This month, the first certified kale and red beets will arrive in Brabant. The Hak red cabbage (in October 2019, ed.) And Hak spinach (May 2020) were previously awarded the sustainability certificate ‘On the way to PlanetProof.’
Just like with red cabbage and spinach, Hak again compensates for the extra costs for the growers. Hak pays 7% and 14% more for On the way to PlanetProof beetroot and kale, respectively. In addition to this reward for sustainable certified cultivation, the collaboration with the contracted growers is also increasingly focusing on the challenge of how they can naturally make red beet and kale varieties even more resistant to pests, drought and, for example, excess rainfall. These are challenges that mainly play a role in sustainable cultivation, where artificial means can no longer be used as a matter of course.
Grower Pieter Verschure (photo above) from Aarle Rixtel, who himself already had a lot of experience with sustainable cultivation, but then in floriculture, explains those challenges: ‘Apart from the additional costs, the transition to the On the way to PlanetProof scheme was for us. no longer a major hurdle for beetroot and kale. For example, we have been working for years to find out how we can best provide the soil with natural fertilizer. We obtain garden compost from the surrounding area and since this year we have been getting grass from their impoverished areas from Staatsbosbeheer. They mow the grass and remove it to impoverish their soil and develop nature. It’s a win-win situation. They develop extra nature and we enrich our cultivation soil with it. We also take leaf samples instead of soil samples, which gives us a better idea of what nutrients the leafy vegetables need. Everything is aimed at the vitality of our crop. ‘
Pieter Verschure is a member of the De Schakel cooperative, whose members are well acquainted with raw materials that they already grow under the On the way to PlanetProof quality mark. For him, the drought this summer did not have a major negative effect on the growth of red beets and kale. He gives some insight into his P for ‘Product’: ‘The trick is that you water when the vegetables need it, but not too much. The plant should not become lazy and should slowly develop a good root system itself. If you give too much, the crop will experience growing pains during drought, resulting in a disappointing harvest. This is also part of making the beetroot tuber or the kale root system more resilient. It goes without saying that that does require a lot of attention. ‘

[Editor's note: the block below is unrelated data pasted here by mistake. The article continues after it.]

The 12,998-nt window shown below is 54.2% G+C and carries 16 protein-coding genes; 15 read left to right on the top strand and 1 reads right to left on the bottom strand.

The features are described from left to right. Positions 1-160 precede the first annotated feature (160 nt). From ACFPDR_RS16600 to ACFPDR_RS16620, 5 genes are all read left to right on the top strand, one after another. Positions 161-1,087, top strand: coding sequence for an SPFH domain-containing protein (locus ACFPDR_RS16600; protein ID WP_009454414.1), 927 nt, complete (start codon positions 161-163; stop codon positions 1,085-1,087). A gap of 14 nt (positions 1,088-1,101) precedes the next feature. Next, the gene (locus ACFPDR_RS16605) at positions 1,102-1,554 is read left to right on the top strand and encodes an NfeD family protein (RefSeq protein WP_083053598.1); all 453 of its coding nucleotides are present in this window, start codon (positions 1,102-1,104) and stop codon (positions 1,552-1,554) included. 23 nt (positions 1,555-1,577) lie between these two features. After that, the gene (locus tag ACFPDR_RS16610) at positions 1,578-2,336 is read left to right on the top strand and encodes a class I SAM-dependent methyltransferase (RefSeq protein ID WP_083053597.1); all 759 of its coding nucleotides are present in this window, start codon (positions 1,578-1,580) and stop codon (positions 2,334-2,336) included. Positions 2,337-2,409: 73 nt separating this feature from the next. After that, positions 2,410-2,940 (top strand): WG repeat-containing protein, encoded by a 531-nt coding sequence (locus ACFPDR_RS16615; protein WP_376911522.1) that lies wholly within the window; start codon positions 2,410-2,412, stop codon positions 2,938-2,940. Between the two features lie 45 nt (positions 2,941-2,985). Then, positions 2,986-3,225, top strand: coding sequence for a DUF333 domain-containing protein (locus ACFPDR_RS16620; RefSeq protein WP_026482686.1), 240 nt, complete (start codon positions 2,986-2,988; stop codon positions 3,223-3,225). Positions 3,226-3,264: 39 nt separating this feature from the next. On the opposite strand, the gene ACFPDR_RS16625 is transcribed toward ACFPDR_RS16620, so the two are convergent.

Adri den Dekker, Director of Purchasing, Agriculture & Sustainability at Hak is pleased that we can work with the growers in all openness. ‘In addition to improving resilience, we also talk about new mechanical techniques. For example, to weed weeds that grow between the crops, so that crop protection agents can be avoided. We also discuss which varieties are most suitable for cultivation in our climate that is subject to change and which natural enemies we can use during cultivation. Think of ladybugs that love to eat aphids. ‘
Public should be more involved in local cultivation
The Hak growers involved would like to see greater awareness of locally grown vegetables and On The way to PlanetProof. A view that fits seamlessly with the Green Normal that Hak advocated in June 2020 and actually stands for “eat more locally, eat more plant-based and reward growers for their efforts if they grow sustainably. ‘We as growers benefit from a public that is less distant from us. Ultimately, they have to buy our products. A lot is possible in the Netherlands, only people have no idea where their vegetables come from. And that makes them ignorant of what they are eating, how it is produced and how healthy it is or is not. We still have a long way to go in that regard. We can grow much more in the Netherlands than we think. A large part of the vegetables that come from far away can be grown here, ‘says grower Verschure.
The On the way to PlanetProof certified kale in a glass Hak jar is already in the store. The first On the way to PlanetProof beetroot will be available from mid-November 2020.